1. See Kerry Pearce and Kevin Hoover (1995) for a discussion of the evolution of the ideas contained in Samuelson’s textbook, Economics: An Introductory Analysis. The neoclassical synthesis first appeared in the third edition in 1955. I discuss the history of the development of New Keynesian economics, and its roots in Samuelson’s interpretation of Keynes, in my book, How the Economy Works.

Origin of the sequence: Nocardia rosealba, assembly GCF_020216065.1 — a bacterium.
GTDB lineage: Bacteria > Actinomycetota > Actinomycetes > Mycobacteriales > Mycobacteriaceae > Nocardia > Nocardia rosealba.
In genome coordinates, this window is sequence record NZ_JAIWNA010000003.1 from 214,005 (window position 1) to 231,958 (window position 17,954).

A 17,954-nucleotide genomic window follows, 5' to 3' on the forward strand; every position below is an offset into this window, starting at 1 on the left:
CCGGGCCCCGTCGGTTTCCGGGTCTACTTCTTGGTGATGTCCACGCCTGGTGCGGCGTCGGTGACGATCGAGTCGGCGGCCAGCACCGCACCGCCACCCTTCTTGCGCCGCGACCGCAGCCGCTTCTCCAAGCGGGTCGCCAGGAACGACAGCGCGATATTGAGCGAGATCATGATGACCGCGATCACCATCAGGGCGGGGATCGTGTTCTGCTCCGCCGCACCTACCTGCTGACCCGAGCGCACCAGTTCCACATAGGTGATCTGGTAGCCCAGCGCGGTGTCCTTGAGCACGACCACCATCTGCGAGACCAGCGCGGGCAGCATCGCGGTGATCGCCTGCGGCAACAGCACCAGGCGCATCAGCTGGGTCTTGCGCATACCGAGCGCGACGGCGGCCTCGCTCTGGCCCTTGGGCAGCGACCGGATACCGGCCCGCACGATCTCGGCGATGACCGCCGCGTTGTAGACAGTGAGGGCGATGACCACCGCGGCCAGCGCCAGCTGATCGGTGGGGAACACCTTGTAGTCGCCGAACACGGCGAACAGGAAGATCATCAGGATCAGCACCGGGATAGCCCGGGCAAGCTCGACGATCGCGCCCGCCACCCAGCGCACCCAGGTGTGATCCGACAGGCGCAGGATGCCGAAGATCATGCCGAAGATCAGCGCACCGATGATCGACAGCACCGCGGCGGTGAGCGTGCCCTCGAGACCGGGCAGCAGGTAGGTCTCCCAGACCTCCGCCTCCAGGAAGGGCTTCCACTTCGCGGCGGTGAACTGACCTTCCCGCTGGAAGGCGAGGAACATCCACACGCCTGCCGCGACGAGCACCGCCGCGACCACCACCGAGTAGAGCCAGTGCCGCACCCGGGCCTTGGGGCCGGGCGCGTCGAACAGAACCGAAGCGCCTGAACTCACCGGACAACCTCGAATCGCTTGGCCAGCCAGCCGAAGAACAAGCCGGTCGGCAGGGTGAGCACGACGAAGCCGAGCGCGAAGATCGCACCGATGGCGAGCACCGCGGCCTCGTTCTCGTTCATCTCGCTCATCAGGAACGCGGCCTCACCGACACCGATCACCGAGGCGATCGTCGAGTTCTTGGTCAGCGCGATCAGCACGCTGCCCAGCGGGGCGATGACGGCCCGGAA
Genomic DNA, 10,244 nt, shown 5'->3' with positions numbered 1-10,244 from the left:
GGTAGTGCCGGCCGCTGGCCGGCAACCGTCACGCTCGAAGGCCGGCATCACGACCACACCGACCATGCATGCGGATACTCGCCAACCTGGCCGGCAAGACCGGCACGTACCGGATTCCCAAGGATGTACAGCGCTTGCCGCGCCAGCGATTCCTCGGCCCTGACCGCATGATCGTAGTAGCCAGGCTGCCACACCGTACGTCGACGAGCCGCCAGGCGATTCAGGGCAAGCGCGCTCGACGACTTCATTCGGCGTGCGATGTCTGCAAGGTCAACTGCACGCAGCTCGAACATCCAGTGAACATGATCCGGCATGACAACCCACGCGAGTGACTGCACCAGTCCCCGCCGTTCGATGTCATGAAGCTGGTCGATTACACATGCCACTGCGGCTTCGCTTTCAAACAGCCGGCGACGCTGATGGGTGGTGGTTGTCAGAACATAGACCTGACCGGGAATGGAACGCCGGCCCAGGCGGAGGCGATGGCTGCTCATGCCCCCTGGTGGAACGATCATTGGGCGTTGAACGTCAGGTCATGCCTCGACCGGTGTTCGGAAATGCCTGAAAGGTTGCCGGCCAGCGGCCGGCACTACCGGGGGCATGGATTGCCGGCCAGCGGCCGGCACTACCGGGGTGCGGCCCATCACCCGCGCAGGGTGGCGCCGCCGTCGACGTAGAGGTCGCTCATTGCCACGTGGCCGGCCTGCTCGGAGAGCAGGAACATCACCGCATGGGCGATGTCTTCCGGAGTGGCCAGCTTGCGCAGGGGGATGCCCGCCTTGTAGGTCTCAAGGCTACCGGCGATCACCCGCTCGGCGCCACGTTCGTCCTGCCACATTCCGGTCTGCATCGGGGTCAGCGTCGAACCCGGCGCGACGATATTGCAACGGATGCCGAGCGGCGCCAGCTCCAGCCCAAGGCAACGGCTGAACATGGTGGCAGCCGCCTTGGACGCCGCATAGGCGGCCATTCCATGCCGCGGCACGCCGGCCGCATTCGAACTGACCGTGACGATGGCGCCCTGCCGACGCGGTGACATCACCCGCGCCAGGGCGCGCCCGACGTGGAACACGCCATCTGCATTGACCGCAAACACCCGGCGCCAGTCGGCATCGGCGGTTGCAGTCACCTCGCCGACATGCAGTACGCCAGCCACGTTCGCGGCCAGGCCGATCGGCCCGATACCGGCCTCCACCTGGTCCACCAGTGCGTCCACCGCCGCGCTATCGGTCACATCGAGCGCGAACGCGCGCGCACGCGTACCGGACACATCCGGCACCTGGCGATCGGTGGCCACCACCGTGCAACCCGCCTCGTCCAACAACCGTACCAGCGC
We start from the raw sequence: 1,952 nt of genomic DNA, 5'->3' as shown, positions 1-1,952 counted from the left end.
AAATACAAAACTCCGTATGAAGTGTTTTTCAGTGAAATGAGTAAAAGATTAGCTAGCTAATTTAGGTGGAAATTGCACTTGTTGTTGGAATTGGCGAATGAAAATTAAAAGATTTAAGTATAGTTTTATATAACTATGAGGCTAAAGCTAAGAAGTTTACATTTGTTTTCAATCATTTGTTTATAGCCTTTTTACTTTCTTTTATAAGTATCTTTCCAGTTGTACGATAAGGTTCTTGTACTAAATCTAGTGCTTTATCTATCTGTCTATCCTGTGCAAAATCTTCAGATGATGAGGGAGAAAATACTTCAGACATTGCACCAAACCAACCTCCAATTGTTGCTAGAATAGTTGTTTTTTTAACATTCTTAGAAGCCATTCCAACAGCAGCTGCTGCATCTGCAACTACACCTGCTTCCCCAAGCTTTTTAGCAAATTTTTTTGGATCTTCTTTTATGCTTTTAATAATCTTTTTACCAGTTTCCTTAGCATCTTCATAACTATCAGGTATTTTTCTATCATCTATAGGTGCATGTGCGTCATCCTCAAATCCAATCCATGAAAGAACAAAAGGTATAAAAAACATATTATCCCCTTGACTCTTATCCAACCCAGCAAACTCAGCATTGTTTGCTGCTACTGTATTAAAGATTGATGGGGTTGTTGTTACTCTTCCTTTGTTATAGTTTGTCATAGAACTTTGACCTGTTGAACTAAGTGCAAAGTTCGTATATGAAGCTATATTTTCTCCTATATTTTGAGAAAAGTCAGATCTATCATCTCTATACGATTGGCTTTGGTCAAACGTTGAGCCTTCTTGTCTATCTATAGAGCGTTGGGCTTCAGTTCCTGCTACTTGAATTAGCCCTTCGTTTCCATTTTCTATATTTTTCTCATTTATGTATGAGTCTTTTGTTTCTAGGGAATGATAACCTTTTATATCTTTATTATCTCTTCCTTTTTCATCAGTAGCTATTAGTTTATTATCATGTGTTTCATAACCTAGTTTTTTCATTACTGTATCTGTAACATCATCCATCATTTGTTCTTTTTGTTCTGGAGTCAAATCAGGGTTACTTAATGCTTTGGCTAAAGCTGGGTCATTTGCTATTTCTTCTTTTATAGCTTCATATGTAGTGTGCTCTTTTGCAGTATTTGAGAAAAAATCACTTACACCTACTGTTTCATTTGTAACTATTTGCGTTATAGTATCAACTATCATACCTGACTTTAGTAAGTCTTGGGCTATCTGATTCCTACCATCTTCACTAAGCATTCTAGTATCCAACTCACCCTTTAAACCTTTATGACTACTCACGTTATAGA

2. Anyone who has ever tried to teach the New Keynesian Phillips curve will grasp my meaning. The student is first introduced to the ‘Calvo fairy,’ a mythical creature who randomly decides which firms, in any period, are allowed to contemplate changing prices. Next, one must assume that, in an inflationary environment, firms do not pick a price, they pick a mechanistic rule for adjusting their price on a weekly basis. The pricing rule must be aggregated over identical monopolistically competitive firms and the resulting equation must be linearized around a hypothetical stationary growth path. See my book, Prosperity for All for a discussion of the connection between the ugly and unrealistic assumptions that underpin the New Keynesian model and the concentric circles used by Ptolemacian astronomers to justify their assumption that the Earth is at the center of the Solar System. I first discussed the relationship between Ptolemacian astronomy and New Keynesian economics in my paper, "Animal Spirits, Persistent Unemployment and the Belief Function".